We tell our kids to go to school, K-12 (elementary school, middle school, and then high school), and then we tell them to graduate. Perfect. Right message.

We then tell our kids to continue on to college, graduating there, and attaining some degree in higher education. Perfect. Right message here too.

And then we tell our kids to then go find a job at either big business (or government).

You can almost name the name brand companies that we tell our kids will hire them after graduation. The only problem is, this just may be the wrong answer.

Fact: there are less than 1,000 companies in America that employ more than 10,000 people, and only 8% of all jobs comes from government.

Leaders digging in all the wrong holes.

Leaders have good intentions, but the fact is neither big business nor government are where most organic new job growth is coming from in the economy. We are simply digging in the wrong holes, to quote my friend Jim Clifton, CEO of Gallup.

New jobs for our future.

As I detail in a prior LinkedIn Influencers post, in the U.S., jobs and job creation (mostly) comes from start-ups, shoot-ups, small businesses and entrepreneurs, in enterprise years 3 through 7. And out of 26M to 27M registered business enterprises in the U.S., only 6M create one job or more, and only about 2M of them are what we might call job creation engines. And almost all of these 2M employ less than 1,000 people. There are only 18,000 businesses that employ between 1,000 and 10,000 people in America. Half of all jobs in America, are small businesses with 100 employees or less.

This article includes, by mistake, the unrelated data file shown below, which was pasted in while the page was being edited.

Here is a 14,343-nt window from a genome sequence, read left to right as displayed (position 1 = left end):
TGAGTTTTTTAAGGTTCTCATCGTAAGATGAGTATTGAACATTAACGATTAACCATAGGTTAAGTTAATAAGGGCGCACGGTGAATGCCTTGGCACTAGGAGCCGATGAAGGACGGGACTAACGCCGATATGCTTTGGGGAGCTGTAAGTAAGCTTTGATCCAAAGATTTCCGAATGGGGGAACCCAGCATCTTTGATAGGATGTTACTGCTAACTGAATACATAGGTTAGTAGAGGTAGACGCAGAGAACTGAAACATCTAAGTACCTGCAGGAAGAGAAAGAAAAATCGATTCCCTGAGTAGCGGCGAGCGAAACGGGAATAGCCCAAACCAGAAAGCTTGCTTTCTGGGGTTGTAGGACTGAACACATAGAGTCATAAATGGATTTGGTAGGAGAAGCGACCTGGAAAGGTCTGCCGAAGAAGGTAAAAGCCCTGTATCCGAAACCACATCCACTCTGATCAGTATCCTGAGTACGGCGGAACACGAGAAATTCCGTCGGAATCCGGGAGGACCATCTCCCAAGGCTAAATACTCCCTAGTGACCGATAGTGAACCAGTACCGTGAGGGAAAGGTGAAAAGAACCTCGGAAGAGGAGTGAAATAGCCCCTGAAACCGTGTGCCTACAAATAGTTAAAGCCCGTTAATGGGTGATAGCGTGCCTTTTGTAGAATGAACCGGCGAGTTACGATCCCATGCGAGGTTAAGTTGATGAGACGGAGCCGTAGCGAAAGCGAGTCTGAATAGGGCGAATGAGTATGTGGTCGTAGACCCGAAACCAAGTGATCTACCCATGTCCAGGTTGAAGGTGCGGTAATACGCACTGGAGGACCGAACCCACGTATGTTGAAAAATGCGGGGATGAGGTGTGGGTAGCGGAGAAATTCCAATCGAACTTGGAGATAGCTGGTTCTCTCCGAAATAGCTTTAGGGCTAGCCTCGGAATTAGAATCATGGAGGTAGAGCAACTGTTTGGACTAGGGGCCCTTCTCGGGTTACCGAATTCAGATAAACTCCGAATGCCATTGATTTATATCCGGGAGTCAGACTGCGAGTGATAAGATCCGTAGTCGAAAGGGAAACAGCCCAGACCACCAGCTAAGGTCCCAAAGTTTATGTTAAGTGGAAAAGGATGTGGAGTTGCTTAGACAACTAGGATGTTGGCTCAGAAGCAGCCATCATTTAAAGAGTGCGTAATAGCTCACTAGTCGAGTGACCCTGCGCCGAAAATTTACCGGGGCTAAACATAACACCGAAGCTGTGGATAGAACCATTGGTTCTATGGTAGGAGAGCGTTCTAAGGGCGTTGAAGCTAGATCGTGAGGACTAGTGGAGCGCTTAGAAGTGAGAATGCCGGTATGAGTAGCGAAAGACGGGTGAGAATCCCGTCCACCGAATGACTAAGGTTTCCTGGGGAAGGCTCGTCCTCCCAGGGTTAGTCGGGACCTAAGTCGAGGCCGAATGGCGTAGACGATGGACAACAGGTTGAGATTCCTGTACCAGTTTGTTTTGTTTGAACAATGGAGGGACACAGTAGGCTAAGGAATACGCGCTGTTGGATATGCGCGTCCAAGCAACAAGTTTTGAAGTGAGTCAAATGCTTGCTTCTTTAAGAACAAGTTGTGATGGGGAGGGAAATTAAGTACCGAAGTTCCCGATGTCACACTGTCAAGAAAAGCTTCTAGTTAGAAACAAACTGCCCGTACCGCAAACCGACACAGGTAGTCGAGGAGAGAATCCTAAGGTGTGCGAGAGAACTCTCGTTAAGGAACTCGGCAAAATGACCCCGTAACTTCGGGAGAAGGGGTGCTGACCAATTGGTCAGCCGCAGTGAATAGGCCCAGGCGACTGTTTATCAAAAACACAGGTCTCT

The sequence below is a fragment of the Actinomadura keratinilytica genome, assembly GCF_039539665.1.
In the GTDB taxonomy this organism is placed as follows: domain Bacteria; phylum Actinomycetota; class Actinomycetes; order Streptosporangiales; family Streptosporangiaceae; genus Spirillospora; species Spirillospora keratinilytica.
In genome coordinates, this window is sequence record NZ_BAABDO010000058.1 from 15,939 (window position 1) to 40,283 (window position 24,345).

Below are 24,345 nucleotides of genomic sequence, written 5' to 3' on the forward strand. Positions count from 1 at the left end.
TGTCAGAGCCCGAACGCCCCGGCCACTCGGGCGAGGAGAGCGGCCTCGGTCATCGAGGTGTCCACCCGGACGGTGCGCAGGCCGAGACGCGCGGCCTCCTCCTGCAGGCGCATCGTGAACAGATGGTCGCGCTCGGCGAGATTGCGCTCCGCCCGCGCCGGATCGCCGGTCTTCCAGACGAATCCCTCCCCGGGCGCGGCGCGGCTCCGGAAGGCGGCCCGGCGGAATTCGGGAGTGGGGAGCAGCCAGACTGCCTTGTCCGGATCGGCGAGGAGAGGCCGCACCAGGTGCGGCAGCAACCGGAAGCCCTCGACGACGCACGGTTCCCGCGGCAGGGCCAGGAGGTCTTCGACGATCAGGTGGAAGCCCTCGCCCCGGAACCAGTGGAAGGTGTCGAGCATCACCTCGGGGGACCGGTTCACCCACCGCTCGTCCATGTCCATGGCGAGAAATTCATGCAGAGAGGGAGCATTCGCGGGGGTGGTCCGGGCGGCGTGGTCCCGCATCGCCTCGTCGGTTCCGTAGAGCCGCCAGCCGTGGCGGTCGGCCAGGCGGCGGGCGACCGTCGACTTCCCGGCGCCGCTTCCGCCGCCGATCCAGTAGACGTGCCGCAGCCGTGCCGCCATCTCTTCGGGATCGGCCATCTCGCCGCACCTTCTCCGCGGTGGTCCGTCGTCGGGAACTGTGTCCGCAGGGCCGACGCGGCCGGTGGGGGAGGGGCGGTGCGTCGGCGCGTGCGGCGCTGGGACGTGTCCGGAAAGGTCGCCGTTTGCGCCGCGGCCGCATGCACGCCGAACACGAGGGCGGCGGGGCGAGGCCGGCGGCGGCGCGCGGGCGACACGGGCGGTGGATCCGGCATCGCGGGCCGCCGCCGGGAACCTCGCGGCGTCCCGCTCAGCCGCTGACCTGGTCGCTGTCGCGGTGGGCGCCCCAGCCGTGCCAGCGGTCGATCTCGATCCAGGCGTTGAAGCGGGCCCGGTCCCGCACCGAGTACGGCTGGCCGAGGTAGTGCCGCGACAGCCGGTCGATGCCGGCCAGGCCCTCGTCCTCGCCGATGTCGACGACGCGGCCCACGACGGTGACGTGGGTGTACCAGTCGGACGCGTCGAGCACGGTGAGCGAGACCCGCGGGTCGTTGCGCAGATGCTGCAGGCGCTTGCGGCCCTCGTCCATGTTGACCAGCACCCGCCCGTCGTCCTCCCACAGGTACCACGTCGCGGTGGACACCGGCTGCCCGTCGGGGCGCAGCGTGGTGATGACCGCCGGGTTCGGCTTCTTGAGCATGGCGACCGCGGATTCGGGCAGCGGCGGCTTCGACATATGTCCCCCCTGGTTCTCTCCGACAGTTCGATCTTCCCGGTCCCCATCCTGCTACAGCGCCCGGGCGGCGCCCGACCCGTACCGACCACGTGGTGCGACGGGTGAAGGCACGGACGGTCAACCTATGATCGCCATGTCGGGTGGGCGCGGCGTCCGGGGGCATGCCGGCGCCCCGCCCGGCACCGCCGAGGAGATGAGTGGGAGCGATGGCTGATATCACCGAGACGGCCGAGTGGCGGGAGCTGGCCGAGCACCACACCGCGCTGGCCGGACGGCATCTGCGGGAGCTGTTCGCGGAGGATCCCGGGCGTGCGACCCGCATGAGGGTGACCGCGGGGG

Re-connecting education with aspiration.

As I detail in How The Poor Can Save Capitalism: Rebuilding the Path to the Middle Class, we have failed to connect education with aspiration for young people. As a result, young people are dropping out of high school at a 30% to 70% rate in the United States alone.

Kids don’t want a lecture about grades or even graduation, no different than you do not go to bed dreaming about a 12%, subprime mortgage. You want to become a homeowner, and the mortgage simply facilitates this dream. You don’t dream about the car loan, you dream about the car. And it continues, a kid wants to (understandably) see a connection between their education and their life’s aspirations.

Kids either want ‘a good job,’ as my friend Jim Clifton, CEO of Gallup outlines in his groundbreaking book THE COMING JOBS WAR, or they want a leg
itimate shot at economic opportunity in their lives.

The question is — does our educational experience connect them with these aspirations?Do we even know what they are?

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